How to Become a Substitute Teacher in Texas

Acting as a substitute can be a good way to earn some experience in classroom environments. If you'd like to learn more about becoming a Texas substitute teacher, this article can help.

View popular schools

In 2017, there were 69,500 substitute teachers in Texas, according to the U.S. Bureau of Labor Statistics. What education and other requirements are needed to become a substitute teacher? Read on to learn.

Requirements for Substitute Teachers in Texas

Average Salary for Substitute Teachers in Texas (2017)* $23,990
Required Degree High School Diploma
Required Field N/A
Testing Requirements None

Source: *U. S. Bureau of Labor Statistics

Step 1: Complete Your Education

The first thing you must understand is that substitute teacher requirements are set by each school district. This means that the requirements for each vary widely. Some school districts only require you to have completed your high school diploma, while others want an associate's degree or bachelor's degree. Typically, your education level will affect the pay rate you receive. Some school districts even ask that substitute teachers be certified teachers. Another option is that out-of-state certified teachers and retired teachers can provide transcripts and proof of previous certification. Be sure to check what the school district you are applying to requires.

Find schools that offer these popular programs

  • Agricultural Education for Teachers
  • Art Teacher Education
  • Biology Education for Teachers
  • Business Teacher Education
  • Chemistry Teacher Education
  • Drama and Dance Teacher Education
  • Driver Safety Teacher Education
  • English Teacher Education
  • Foreign Language Education for Teachers
  • French Language Teacher Education
  • Geography Teacher Education
  • German Language Teacher Education
  • Health Occupations Teacher Education
  • Health Teacher Education
  • History Teacher Education
  • Home Economics Teacher Education
  • Industrial Arts Teacher Education
  • Latin Teacher Education
  • Mathematics Teacher Education
  • Music Teacher Education
  • Physical Education and Coaching
  • Physics Teacher Education
  • Psychology Teacher Education
  • Sales and Marketing Teacher Education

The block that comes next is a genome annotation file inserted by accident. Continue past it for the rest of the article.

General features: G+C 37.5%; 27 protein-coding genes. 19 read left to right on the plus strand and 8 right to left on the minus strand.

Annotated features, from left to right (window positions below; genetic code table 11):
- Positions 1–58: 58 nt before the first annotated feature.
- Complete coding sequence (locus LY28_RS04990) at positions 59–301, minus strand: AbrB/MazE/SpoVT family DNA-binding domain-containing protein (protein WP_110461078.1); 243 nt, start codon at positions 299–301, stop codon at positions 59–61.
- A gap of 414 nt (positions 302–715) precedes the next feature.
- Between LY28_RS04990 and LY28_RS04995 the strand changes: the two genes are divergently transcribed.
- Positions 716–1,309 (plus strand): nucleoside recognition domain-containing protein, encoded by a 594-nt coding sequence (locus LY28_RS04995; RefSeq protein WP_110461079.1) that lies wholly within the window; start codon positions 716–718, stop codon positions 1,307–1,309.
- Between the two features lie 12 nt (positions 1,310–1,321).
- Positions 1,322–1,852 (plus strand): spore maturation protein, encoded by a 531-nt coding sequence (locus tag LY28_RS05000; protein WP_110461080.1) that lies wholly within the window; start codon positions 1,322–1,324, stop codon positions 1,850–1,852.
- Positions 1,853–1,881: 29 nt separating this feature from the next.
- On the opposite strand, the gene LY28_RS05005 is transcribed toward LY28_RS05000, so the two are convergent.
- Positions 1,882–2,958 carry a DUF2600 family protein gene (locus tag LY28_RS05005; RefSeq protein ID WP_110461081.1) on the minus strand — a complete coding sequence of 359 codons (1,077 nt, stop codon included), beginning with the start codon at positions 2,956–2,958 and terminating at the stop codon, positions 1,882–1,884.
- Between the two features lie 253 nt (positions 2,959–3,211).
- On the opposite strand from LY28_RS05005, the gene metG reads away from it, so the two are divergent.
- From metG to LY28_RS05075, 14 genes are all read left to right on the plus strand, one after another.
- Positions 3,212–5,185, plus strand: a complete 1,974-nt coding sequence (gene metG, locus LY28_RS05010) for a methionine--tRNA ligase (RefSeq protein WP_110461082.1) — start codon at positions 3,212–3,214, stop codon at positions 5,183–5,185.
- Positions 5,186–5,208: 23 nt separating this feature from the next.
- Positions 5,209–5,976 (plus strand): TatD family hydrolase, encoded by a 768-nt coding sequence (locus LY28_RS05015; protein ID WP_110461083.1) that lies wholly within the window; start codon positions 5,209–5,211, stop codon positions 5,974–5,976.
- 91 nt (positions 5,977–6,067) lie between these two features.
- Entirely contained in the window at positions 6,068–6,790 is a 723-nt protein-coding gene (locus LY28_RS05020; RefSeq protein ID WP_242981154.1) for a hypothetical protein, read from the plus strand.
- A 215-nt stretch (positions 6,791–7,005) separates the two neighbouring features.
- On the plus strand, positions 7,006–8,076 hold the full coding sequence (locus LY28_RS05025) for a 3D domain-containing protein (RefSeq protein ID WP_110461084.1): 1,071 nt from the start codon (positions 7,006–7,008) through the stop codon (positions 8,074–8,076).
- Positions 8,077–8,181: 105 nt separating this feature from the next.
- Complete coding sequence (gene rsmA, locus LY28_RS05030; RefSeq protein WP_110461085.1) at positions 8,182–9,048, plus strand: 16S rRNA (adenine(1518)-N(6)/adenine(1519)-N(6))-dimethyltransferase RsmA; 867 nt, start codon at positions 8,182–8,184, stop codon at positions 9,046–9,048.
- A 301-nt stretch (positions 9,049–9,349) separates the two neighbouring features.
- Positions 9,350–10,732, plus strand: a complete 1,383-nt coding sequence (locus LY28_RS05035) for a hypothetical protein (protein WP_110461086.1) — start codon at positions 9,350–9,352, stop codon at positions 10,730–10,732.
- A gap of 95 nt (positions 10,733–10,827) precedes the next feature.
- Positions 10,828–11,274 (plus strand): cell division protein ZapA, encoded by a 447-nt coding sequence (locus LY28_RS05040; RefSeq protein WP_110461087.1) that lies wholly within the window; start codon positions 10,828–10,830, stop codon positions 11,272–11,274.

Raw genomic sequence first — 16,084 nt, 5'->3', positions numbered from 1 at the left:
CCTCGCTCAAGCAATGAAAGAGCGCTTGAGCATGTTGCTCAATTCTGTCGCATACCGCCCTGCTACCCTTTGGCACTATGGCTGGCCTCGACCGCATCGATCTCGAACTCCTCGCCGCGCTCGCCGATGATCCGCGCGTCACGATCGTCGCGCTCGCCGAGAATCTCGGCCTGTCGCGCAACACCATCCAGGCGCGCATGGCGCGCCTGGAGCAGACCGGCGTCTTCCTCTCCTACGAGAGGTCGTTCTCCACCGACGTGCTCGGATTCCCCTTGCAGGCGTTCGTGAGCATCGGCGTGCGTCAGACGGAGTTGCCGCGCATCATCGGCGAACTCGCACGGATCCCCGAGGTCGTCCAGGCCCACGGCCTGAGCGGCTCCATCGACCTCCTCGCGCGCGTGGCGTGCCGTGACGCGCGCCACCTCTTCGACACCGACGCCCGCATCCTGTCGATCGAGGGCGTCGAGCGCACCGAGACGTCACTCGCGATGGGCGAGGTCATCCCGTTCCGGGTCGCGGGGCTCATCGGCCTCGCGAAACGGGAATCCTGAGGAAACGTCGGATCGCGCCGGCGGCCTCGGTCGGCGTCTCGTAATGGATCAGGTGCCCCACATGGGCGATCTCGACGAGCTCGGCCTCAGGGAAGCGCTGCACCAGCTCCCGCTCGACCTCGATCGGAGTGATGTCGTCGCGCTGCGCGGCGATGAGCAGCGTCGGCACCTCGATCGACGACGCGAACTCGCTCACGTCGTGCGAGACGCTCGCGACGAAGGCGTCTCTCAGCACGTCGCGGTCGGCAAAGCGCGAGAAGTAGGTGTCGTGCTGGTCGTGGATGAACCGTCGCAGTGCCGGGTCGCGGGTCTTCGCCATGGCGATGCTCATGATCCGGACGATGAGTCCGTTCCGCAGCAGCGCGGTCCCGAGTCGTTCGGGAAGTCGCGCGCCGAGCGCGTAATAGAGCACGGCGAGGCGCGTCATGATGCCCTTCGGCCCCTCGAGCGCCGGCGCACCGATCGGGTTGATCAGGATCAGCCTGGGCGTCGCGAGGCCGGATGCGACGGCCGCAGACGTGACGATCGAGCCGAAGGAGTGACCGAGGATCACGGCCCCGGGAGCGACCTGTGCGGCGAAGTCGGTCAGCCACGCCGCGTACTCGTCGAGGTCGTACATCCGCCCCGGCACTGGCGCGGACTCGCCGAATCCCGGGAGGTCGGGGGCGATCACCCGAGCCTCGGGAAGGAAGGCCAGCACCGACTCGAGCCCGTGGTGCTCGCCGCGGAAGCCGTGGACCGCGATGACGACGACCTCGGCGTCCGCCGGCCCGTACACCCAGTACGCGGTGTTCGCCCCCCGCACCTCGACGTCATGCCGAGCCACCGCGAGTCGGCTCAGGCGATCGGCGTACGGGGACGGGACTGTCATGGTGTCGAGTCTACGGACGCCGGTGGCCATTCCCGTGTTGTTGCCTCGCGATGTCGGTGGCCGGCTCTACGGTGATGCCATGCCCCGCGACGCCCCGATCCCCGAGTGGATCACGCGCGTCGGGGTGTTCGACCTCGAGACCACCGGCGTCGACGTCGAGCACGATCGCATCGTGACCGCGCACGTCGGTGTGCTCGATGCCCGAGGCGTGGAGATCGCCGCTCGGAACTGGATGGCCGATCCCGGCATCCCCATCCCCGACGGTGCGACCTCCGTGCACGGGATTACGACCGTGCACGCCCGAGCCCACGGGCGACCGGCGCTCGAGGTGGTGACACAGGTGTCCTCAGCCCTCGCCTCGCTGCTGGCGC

• Science Teacher Education
  • Social Science Teacher Education
  • Social Studies Teacher Education
  • Spanish Education for Teachers
  • Speech Teacher Education
  • Teaching, Computers
  • Teaching, Reading
  • Technical Teacher Education
  • Vocational Teacher Education

Step 2: Have a Background Check

This is pretty standard for all teachers, and substitute teachers are not exempt from this step. In order to work with children in a public school, you'll need to complete a fingerprint analysis and criminal background check. Each district may have its own process; however, the Educator Certification Online System run by the Texas Education Agency (TEA) allows you to run a federal and department of public safety background check for $39. You'll be required to go to a MorphoTrust site and pay $10 to be fingerprinted. These fingerprints may be more easily transferred to school districts if necessary.

Step 3: Complete Other Requirements

Again, each school district has its own requirements that need to be met. These can be anything from drug tests to health screenings. School districts want to be sure that those filling in for their certified teachers are dependable, healthy, and not carrying any communicable diseases. The Northside Independent School District in San Antonio requires their substitute teachers to provide social security cards and transcripts, and to complete an 8-hour training session.

Certification Resources for Substitute Teachers in Texas

While it is true there are no required exams necessary to become a substitute teacher in the state, each district has its own requirements. If you want to be a certified teacher, you'll need to sit for some of the Texas Examinations for Education Standards (TExES) assessments. Here, we've provided some helpful study guide resources.

Next: View Schools

What is your highest level of education?

Some College
Complete your degree or find the graduate program that's right for you.
High School Diploma
Explore schools that offer bachelor and associate degrees.
Still in High School
Earn your diploma or GED. Plan your undergraduate education.

Schools you may like:

Popular Schools

The listings below may include sponsored content but are popular choices among our users.

Find your perfect school

What is your highest level of education?